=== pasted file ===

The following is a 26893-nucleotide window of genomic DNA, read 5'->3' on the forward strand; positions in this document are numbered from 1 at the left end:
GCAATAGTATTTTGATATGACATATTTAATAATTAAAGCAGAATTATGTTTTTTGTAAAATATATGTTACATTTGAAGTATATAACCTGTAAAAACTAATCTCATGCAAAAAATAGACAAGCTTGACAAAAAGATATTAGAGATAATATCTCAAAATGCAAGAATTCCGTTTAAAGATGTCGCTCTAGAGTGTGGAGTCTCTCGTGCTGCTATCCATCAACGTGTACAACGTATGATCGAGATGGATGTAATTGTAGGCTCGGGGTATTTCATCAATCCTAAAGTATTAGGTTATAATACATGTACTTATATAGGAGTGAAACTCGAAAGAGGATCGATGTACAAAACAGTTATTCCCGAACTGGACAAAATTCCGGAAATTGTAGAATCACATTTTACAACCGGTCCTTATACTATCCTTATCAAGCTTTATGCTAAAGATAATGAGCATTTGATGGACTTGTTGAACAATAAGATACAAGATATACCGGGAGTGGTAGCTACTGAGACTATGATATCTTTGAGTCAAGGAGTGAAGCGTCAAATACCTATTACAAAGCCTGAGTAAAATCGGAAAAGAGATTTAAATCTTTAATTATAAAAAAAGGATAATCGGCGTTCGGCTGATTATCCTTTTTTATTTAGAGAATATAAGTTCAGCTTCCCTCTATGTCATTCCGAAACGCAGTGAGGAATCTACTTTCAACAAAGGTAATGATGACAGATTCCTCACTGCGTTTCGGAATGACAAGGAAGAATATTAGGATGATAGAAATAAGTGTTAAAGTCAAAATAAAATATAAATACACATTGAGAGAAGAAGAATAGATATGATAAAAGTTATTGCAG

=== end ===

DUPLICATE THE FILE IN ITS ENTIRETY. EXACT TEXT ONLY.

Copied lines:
The following is a 26893-nucleotide window of genomic DNA, read 5'->3' on the forward strand; positions in this document are numbered from 1 at the left end:
GCAATAGTATTTTGATATGACATATTTAATAATTAAAGCAGAATTATGTTTTTTGTAAAATATATGTTACATTTGAAGTATATAACCTGTAAAAACTAATCTCATGCAAAAAATAGACAAGCTTGACAAAAAGATATTAGAGATAATATCTCAAAATGCAAGAATTCCGTTTAAAGATGTCGCTCTAGAGTGTGGAGTCTCTCGTGCTGCTATCCATCAACGTGTACAACGTATGATCGAGATGGATGTAATTGTAGGCTCGGGGTATTTCATCAATCCTAAAGTATTAGGTTATAATACATGTACTTATATAGGAGTGAAACTCGAAAGAGGATCGATGTACAAAACAGTTATTCCCGAACTGGACAAAATTCCGGAAATTGTAGAATCACATTTTACAACCGGTCCTTATACTATCCTTATCAAGCTTTATGCTAAAGATAATGAGCATTTGATGGACTTGTTGAACAATAAGATACAAGATATACCGGGAGTGGTAGCTACTGAGACTATGATATCTTTGAGTCAAGGAGTGAAGCGTCAAATACCTATTACAAAGCCTGAGTAAAATCGGAAAAGAGATTTAAATCTTTAATTATAAAAAAAGGATAATCGGCGTTCGGCTGATTATCCTTTTTTATTTAGAGAATATAAGTTCAGCTTCCCTCTATGTCATTCCGAAACGCAGTGAGGAATCTACTTTCAACAAAGGTAATGATGACAGATTCCTCACTGCGTTTCGGAATGACAAGGAAGAATATTAGGATGATAGAAATAAGTGTTAAAGTCAAAATAAAATATAAATACACATTGAGAGAAGAAGAATAGATATGATAAAAGTTATTGCAG